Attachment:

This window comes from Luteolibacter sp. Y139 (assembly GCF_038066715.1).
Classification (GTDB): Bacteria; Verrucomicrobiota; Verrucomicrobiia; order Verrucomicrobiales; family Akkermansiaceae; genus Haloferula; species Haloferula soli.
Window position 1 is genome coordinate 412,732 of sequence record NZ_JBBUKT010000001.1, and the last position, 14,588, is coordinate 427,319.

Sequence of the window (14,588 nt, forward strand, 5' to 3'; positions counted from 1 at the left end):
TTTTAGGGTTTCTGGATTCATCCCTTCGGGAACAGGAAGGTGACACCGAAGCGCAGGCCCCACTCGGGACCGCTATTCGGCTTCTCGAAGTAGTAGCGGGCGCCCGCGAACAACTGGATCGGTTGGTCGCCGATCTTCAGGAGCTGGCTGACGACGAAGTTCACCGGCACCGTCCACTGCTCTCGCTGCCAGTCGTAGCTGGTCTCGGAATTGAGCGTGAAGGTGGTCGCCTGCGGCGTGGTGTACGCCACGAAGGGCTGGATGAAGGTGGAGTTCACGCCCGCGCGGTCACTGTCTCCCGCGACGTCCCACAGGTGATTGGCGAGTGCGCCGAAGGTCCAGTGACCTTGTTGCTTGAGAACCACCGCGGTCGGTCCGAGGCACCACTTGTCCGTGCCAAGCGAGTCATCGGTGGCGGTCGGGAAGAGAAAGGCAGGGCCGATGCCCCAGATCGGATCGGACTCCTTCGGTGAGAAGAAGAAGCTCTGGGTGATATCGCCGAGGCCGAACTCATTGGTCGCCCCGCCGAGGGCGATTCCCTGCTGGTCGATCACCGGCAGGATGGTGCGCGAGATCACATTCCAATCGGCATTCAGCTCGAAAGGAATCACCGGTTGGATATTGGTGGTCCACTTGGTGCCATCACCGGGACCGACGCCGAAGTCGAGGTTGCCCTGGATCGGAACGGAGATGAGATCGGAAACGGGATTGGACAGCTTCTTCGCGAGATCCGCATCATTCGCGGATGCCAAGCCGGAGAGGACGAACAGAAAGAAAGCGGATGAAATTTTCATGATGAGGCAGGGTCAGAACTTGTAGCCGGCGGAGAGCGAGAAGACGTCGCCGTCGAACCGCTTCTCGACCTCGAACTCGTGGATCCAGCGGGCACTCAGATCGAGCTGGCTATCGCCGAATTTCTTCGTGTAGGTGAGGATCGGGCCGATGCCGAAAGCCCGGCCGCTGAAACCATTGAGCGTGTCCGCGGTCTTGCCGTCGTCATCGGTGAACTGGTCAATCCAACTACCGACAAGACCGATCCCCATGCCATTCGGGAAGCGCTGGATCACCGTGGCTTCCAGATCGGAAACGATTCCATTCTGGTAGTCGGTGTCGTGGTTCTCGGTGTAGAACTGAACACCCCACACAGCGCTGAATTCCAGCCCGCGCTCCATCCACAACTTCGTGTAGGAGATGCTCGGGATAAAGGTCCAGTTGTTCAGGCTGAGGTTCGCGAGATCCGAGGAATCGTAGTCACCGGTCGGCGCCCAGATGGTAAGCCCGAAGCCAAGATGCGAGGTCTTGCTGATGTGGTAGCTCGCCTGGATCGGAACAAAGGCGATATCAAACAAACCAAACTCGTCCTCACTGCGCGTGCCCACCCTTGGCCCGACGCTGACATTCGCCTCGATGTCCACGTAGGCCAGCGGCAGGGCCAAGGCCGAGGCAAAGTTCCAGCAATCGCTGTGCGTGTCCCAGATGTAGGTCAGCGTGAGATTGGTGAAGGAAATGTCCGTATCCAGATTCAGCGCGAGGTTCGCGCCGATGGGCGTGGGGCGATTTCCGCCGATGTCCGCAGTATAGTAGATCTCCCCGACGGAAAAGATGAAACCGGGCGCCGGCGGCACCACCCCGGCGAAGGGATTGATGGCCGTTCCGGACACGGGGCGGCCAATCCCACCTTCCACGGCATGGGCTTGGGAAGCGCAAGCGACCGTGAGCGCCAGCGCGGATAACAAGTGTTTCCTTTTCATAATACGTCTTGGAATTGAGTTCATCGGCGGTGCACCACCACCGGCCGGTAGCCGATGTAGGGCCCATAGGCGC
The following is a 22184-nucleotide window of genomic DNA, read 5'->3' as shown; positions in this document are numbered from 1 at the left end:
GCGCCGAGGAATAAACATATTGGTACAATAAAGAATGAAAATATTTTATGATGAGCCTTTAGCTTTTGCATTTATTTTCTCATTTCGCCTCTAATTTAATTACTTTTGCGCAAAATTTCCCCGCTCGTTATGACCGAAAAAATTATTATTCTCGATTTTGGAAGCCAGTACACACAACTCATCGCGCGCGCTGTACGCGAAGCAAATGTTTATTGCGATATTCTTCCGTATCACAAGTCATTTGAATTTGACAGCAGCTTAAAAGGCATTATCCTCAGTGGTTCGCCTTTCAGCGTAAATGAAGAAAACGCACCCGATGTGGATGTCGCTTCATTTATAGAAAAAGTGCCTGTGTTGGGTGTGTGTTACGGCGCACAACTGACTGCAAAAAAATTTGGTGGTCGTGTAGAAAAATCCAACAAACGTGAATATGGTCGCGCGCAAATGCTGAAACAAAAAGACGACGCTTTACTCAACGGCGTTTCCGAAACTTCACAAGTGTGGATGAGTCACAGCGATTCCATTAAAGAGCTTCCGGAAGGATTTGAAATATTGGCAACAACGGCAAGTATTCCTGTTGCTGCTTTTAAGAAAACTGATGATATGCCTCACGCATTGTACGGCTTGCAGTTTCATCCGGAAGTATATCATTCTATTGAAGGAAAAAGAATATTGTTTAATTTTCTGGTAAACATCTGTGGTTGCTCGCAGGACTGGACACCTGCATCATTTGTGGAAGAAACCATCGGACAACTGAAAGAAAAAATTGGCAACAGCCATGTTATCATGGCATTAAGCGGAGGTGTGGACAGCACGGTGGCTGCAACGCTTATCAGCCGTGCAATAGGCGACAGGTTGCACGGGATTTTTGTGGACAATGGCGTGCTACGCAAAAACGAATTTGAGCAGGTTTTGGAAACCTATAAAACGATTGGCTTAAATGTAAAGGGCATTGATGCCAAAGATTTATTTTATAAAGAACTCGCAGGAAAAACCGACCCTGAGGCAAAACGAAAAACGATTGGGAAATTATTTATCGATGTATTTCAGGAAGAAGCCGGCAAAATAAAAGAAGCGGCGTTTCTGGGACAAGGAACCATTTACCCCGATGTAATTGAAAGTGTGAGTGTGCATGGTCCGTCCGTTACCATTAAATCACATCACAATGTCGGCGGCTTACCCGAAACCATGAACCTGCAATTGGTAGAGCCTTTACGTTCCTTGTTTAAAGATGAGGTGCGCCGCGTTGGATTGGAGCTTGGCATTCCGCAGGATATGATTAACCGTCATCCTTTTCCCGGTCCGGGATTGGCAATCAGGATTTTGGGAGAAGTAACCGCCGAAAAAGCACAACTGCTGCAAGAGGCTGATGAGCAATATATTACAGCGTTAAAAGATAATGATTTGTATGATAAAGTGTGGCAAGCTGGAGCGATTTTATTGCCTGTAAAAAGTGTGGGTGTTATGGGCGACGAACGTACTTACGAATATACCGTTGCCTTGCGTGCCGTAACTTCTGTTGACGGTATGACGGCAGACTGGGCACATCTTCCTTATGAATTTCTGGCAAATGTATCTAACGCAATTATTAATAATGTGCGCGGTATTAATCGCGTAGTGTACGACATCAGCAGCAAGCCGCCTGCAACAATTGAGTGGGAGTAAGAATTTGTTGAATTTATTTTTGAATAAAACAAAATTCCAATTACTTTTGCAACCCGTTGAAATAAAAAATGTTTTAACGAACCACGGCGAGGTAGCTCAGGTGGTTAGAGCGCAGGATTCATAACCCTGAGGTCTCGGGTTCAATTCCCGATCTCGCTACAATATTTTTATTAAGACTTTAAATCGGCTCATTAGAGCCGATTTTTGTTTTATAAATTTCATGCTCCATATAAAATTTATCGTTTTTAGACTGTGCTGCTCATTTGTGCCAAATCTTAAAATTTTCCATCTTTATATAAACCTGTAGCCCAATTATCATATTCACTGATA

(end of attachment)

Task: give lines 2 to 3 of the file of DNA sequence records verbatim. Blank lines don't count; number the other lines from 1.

Classification (GTDB): Bacteria; Verrucomicrobiota; Verrucomicrobiia; order Verrucomicrobiales; family Akkermansiaceae; genus Haloferula; species Haloferula soli.
Window position 1 is genome coordinate 412,732 of sequence record NZ_JBBUKT010000001.1, and the last position, 14,588, is coordinate 427,319.